on broken things, Part I

What do you do when people fail you? Not a little tiny failure, but a massive, all-consuming failure. A failure that feels like a knife in your stomach, twisting, causing you to collapse to your knees. A failure that leaves a gaping hole in the heart of you and feels like loss. A loss that separates them from you and feels all too much like grief.

Grief takes many forms. It may not always be loud, but it is far from silent. Grief makes its presence known. Grief affects every area of your life, sneaking up on you when you least expect it. It holds you hostage. Learning to live without is an enormous process, and it takes time. So much time.

You look around, and your entire life has been altered. Nothing is the same. You miss the way things were, but you can’t go back, and nothing will be the same again. You miss your friends, but they simply aren’t there anymore. They haven’t died, but they don’t think of you the same anymore, and the easy confidence, the security that you thought would last forever has been stripped away.

You see pictures of them on Facebook, on Instagram, laughing and happy, the same old group of them together, never an empty space to mark where once you would have been. If a friendship can end so simply, so easily, how strong was it really?

They were the ones who – you thought – would circle the wagons for you. The ones you thought of as second parents – perhaps more so than your own. Yet this shows you they aren’t. They aren’t forever. They are human, achingly, tragically, fragile humans.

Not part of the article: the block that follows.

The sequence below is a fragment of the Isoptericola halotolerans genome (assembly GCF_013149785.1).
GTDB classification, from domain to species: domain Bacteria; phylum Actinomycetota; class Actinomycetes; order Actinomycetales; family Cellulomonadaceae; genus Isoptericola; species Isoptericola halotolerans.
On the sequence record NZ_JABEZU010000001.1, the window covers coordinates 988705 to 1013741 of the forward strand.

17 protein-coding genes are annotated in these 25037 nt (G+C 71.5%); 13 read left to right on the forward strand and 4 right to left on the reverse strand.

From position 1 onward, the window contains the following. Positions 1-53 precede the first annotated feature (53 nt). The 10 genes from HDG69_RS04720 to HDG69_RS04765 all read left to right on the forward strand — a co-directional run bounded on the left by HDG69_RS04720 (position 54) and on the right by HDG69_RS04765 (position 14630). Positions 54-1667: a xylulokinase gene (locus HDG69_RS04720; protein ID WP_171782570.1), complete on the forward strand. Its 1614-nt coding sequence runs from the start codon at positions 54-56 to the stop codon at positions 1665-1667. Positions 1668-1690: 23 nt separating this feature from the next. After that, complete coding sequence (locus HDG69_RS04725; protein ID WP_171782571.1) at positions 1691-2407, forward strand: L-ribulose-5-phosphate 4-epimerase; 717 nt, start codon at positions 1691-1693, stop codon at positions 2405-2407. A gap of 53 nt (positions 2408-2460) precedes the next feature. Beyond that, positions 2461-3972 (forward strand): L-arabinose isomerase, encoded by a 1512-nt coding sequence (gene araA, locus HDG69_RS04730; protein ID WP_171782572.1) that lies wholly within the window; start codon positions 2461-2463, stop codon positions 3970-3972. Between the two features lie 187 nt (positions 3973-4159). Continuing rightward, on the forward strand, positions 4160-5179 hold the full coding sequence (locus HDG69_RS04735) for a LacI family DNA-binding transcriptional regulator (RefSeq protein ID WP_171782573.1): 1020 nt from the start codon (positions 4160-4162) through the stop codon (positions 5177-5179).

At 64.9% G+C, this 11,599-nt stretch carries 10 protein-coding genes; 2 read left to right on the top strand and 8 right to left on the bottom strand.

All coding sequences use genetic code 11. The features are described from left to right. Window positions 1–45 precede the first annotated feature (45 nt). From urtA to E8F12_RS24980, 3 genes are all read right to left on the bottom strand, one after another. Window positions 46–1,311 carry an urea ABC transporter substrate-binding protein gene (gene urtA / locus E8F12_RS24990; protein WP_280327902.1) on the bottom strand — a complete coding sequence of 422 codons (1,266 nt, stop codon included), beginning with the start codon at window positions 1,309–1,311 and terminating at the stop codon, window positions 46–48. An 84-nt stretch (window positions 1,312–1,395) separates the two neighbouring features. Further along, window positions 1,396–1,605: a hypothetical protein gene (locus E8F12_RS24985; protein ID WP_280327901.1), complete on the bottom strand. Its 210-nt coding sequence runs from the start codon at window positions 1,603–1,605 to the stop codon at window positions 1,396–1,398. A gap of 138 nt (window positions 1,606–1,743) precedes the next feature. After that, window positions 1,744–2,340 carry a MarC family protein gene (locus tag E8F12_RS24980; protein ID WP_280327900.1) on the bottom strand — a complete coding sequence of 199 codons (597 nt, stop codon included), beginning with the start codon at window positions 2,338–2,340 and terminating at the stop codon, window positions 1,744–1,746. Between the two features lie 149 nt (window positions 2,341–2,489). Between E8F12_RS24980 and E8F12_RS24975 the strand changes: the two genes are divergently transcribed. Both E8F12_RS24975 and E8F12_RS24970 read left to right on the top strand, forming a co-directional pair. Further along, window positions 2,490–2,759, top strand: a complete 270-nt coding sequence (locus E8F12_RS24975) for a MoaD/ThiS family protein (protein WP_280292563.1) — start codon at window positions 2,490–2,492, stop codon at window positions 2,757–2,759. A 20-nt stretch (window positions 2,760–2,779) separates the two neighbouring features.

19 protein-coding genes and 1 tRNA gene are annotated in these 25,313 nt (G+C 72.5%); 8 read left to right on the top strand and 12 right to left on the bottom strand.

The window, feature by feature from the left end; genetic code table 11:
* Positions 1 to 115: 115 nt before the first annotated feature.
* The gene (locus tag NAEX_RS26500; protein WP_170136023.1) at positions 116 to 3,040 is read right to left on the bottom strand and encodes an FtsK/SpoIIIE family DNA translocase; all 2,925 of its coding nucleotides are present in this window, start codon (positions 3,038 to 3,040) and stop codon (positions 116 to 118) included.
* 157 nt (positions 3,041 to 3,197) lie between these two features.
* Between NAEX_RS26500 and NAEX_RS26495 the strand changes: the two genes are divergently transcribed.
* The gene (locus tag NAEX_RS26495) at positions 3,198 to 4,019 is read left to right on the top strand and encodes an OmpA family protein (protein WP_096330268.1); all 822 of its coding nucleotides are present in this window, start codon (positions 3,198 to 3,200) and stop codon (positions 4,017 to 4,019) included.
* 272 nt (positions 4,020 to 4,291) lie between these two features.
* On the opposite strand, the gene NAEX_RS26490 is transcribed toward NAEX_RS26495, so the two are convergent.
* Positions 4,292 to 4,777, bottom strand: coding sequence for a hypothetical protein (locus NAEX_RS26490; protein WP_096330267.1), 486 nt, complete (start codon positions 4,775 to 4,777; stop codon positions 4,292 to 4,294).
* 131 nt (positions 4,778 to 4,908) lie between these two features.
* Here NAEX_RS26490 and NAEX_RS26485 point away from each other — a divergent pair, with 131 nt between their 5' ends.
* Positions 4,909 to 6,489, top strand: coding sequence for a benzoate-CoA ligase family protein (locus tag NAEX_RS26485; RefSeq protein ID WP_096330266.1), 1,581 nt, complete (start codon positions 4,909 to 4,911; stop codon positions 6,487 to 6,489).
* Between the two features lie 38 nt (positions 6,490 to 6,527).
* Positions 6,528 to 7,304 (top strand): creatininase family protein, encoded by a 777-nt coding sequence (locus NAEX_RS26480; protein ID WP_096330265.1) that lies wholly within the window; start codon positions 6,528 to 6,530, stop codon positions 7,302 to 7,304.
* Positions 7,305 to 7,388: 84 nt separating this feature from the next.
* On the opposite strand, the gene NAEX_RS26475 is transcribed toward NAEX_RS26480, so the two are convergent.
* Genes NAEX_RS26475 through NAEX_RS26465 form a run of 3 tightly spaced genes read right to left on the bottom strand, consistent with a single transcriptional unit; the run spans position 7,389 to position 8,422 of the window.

And then you remember, anyway, how you would always end up in the back of the photograph. The one they crowded in front of, forgetting to make room for. The tag-along, the third wheel. How firmly that had become your role over the last year or two. You were leftover, the one they could always make fun of and then laugh to make it seem a joke. The insecure one, whose contributions were never valued.

You think you will never love again. You think you will never trust again. You think you’ve forgotten how to be a friend because it’s been so long since friendship – true friendship, the kind that doesn’t ask anything of you – has been shown to you, and in the dark nights you fear you’re losing your mind. You feel broken. Anxiety builds its home right next to grief within your gut, stealing your appetite until you look like a skin and bone version of the girl you once were. Your eyes are sad and your face is drawn and you wear far too much makeup, to try and hide the tell-tale dark marks under your eyes.

It is hard. It’s unspeakably hard. Any words I have on the subject are entirely insufficient. So I guess this is just to say: I’ve been there. I know what it’s like. You are not alone. 

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